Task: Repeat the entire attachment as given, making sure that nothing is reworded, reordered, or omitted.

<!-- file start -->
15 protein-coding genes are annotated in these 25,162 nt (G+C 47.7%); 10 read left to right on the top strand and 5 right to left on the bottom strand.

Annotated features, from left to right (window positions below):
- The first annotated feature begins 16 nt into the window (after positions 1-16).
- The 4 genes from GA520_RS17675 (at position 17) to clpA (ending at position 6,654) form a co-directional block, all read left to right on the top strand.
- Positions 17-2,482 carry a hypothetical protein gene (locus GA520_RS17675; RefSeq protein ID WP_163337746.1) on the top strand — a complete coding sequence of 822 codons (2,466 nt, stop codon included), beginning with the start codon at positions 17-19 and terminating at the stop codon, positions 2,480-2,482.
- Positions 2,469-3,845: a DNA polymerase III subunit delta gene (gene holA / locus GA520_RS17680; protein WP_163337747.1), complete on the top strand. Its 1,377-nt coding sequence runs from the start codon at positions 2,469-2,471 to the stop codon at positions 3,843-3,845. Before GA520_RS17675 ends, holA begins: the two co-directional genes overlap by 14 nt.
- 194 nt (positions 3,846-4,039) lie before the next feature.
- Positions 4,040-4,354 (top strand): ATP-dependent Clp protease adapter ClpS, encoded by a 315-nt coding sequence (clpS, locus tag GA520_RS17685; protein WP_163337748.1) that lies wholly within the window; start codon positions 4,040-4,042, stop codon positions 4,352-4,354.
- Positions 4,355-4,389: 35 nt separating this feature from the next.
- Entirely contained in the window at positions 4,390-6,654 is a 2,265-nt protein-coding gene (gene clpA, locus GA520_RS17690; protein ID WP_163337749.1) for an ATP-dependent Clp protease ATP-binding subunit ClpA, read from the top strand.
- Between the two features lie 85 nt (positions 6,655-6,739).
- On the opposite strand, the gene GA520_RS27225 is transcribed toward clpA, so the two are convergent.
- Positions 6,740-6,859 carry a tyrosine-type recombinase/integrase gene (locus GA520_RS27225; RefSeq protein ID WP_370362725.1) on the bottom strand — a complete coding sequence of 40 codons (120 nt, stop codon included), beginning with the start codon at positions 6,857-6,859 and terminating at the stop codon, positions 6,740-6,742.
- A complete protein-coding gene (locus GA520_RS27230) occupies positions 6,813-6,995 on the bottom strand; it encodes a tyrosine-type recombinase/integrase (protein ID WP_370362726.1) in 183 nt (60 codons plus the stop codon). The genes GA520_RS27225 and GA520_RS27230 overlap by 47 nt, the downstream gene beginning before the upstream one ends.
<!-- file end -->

15 protein-coding genes are annotated in these 25,162 nt (G+C 47.7%); 10 read left to right on the top strand and 5 right to left on the bottom strand.

Annotated features, from left to right (window positions below):
- The first annotated feature begins 16 nt into the window (after positions 1-16).
- The 4 genes from GA520_RS17675 (at position 17) to clpA (ending at position 6,654) form a co-directional block, all read left to right on the top strand.
- Positions 17-2,482 carry a hypothetical protein gene (locus GA520_RS17675; RefSeq protein ID WP_163337746.1) on the top strand — a complete coding sequence of 822 codons (2,466 nt, stop codon included), beginning with the start codon at positions 17-19 and terminating at the stop codon, positions 2,480-2,482.
- Positions 2,469-3,845: a DNA polymerase III subunit delta gene (gene holA / locus GA520_RS17680; protein WP_163337747.1), complete on the top strand. Its 1,377-nt coding sequence runs from the start codon at positions 2,469-2,471 to the stop codon at positions 3,843-3,845. Before GA520_RS17675 ends, holA begins: the two co-directional genes overlap by 14 nt.
- 194 nt (positions 3,846-4,039) lie before the next feature.
- Positions 4,040-4,354 (top strand): ATP-dependent Clp protease adapter ClpS, encoded by a 315-nt coding sequence (clpS, locus tag GA520_RS17685; protein WP_163337748.1) that lies wholly within the window; start codon positions 4,040-4,042, stop codon positions 4,352-4,354.
- Positions 4,355-4,389: 35 nt separating this feature from the next.
- Entirely contained in the window at positions 4,390-6,654 is a 2,265-nt protein-coding gene (gene clpA, locus GA520_RS17690; protein ID WP_163337749.1) for an ATP-dependent Clp protease ATP-binding subunit ClpA, read from the top strand.
- Between the two features lie 85 nt (positions 6,655-6,739).
- On the opposite strand, the gene GA520_RS27225 is transcribed toward clpA, so the two are convergent.
- Positions 6,740-6,859 carry a tyrosine-type recombinase/integrase gene (locus GA520_RS27225; RefSeq protein ID WP_370362725.1) on the bottom strand — a complete coding sequence of 40 codons (120 nt, stop codon included), beginning with the start codon at positions 6,857-6,859 and terminating at the stop codon, positions 6,740-6,742.
- A complete protein-coding gene (locus GA520_RS27230) occupies positions 6,813-6,995 on the bottom strand; it encodes a tyrosine-type recombinase/integrase (protein ID WP_370362726.1) in 183 nt (60 codons plus the stop codon). The genes GA520_RS27225 and GA520_RS27230 overlap by 47 nt, the downstream gene beginning before the upstream one ends.